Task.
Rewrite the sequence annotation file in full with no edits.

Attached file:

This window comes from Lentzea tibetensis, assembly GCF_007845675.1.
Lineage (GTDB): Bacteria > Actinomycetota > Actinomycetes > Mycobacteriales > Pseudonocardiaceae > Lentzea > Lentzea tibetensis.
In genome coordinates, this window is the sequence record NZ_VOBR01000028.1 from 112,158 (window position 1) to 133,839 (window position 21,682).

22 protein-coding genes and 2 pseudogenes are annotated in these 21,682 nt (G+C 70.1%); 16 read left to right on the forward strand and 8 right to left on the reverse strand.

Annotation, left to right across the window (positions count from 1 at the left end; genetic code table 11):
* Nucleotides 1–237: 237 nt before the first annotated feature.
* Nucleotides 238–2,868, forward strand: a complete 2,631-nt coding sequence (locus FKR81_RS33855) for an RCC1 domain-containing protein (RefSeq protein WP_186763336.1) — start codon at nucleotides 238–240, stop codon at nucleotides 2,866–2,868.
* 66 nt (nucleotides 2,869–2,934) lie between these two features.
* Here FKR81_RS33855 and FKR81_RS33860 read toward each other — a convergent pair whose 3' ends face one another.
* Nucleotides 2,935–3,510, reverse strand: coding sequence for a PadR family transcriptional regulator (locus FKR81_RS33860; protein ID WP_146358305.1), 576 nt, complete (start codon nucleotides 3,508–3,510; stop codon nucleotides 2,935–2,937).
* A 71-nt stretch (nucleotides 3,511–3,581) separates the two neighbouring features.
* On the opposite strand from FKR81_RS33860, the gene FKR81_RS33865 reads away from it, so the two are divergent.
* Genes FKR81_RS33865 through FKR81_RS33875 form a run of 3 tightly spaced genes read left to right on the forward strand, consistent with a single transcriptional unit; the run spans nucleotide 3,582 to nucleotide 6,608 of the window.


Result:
This window comes from Lentzea tibetensis, assembly GCF_007845675.1.
Lineage (GTDB): Bacteria > Actinomycetota > Actinomycetes > Mycobacteriales > Pseudonocardiaceae > Lentzea > Lentzea tibetensis.
In genome coordinates, this window is the sequence record NZ_VOBR01000028.1 from 112,158 (window position 1) to 133,839 (window position 21,682).

22 protein-coding genes and 2 pseudogenes are annotated in these 21,682 nt (G+C 70.1%); 16 read left to right on the forward strand and 8 right to left on the reverse strand.

Annotation, left to right across the window (positions count from 1 at the left end; genetic code table 11):
* Nucleotides 1–237: 237 nt before the first annotated feature.
* Nucleotides 238–2,868, forward strand: a complete 2,631-nt coding sequence (locus FKR81_RS33855) for an RCC1 domain-containing protein (RefSeq protein WP_186763336.1) — start codon at nucleotides 238–240, stop codon at nucleotides 2,866–2,868.
* 66 nt (nucleotides 2,869–2,934) lie between these two features.
* Here FKR81_RS33855 and FKR81_RS33860 read toward each other — a convergent pair whose 3' ends face one another.
* Nucleotides 2,935–3,510, reverse strand: coding sequence for a PadR family transcriptional regulator (locus FKR81_RS33860; protein ID WP_146358305.1), 576 nt, complete (start codon nucleotides 3,508–3,510; stop codon nucleotides 2,935–2,937).
* A 71-nt stretch (nucleotides 3,511–3,581) separates the two neighbouring features.
* On the opposite strand from FKR81_RS33860, the gene FKR81_RS33865 reads away from it, so the two are divergent.
* Genes FKR81_RS33865 through FKR81_RS33875 form a run of 3 tightly spaced genes read left to right on the forward strand, consistent with a single transcriptional unit; the run spans nucleotide 3,582 to nucleotide 6,608 of the window.